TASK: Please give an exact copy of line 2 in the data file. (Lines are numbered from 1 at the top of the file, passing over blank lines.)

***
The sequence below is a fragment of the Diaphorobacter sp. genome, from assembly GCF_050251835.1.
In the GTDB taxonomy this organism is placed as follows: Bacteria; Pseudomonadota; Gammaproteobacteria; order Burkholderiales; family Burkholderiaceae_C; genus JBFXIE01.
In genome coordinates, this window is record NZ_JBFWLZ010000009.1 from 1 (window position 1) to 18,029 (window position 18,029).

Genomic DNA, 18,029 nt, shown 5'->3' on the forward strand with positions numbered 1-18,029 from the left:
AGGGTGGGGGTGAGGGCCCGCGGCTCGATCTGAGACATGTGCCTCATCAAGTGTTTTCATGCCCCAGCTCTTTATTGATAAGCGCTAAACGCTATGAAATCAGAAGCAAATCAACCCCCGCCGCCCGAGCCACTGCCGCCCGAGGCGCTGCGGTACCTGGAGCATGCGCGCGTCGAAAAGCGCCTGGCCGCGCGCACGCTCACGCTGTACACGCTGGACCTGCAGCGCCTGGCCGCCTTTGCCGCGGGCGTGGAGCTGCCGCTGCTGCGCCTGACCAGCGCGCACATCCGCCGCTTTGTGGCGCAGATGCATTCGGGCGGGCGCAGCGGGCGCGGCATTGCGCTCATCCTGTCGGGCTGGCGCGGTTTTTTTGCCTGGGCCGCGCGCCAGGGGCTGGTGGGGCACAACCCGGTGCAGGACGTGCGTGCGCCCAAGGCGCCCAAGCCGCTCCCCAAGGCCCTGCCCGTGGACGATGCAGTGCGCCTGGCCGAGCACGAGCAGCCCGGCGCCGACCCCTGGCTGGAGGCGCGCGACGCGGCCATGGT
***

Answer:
In the GTDB taxonomy this organism is placed as follows: Bacteria; Pseudomonadota; Gammaproteobacteria; order Burkholderiales; family Burkholderiaceae_C; genus JBFXIE01.